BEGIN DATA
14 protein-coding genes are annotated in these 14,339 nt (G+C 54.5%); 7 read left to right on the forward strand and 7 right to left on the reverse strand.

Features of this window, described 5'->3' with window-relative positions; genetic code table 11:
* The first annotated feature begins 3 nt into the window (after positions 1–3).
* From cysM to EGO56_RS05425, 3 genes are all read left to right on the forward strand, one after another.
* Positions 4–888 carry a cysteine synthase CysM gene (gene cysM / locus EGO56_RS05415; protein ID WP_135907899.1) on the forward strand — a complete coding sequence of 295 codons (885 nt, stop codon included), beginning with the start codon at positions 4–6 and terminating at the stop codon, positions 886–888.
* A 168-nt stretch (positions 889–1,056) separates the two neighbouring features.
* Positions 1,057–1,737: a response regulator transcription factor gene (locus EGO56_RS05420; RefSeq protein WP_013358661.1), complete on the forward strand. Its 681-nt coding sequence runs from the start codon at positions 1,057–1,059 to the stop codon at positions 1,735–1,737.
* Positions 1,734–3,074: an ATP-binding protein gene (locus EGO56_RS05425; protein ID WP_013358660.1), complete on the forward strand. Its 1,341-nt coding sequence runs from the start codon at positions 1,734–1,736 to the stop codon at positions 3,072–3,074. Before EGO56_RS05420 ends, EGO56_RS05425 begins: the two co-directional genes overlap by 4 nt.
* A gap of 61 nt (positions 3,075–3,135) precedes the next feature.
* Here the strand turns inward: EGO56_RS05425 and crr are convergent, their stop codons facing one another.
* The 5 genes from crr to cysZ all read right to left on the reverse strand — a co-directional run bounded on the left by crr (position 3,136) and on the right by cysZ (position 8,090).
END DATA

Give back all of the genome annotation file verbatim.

14 protein-coding genes are annotated in these 14,339 nt (G+C 54.5%); 7 read left to right on the forward strand and 7 right to left on the reverse strand.

Features of this window, described 5'->3' with window-relative positions; genetic code table 11:
* The first annotated feature begins 3 nt into the window (after positions 1–3).
* From cysM to EGO56_RS05425, 3 genes are all read left to right on the forward strand, one after another.
* Positions 4–888 carry a cysteine synthase CysM gene (gene cysM / locus EGO56_RS05415; protein ID WP_135907899.1) on the forward strand — a complete coding sequence of 295 codons (885 nt, stop codon included), beginning with the start codon at positions 4–6 and terminating at the stop codon, positions 886–888.
* A 168-nt stretch (positions 889–1,056) separates the two neighbouring features.
* Positions 1,057–1,737: a response regulator transcription factor gene (locus EGO56_RS05420; RefSeq protein WP_013358661.1), complete on the forward strand. Its 681-nt coding sequence runs from the start codon at positions 1,057–1,059 to the stop codon at positions 1,735–1,737.
* Positions 1,734–3,074: an ATP-binding protein gene (locus EGO56_RS05425; protein ID WP_013358660.1), complete on the forward strand. Its 1,341-nt coding sequence runs from the start codon at positions 1,734–1,736 to the stop codon at positions 3,072–3,074. Before EGO56_RS05420 ends, EGO56_RS05425 begins: the two co-directional genes overlap by 4 nt.
* A gap of 61 nt (positions 3,075–3,135) precedes the next feature.
* Here the strand turns inward: EGO56_RS05425 and crr are convergent, their stop codons facing one another.
* The 5 genes from crr to cysZ all read right to left on the reverse strand — a co-directional run bounded on the left by crr (position 3,136) and on the right by cysZ (position 8,090).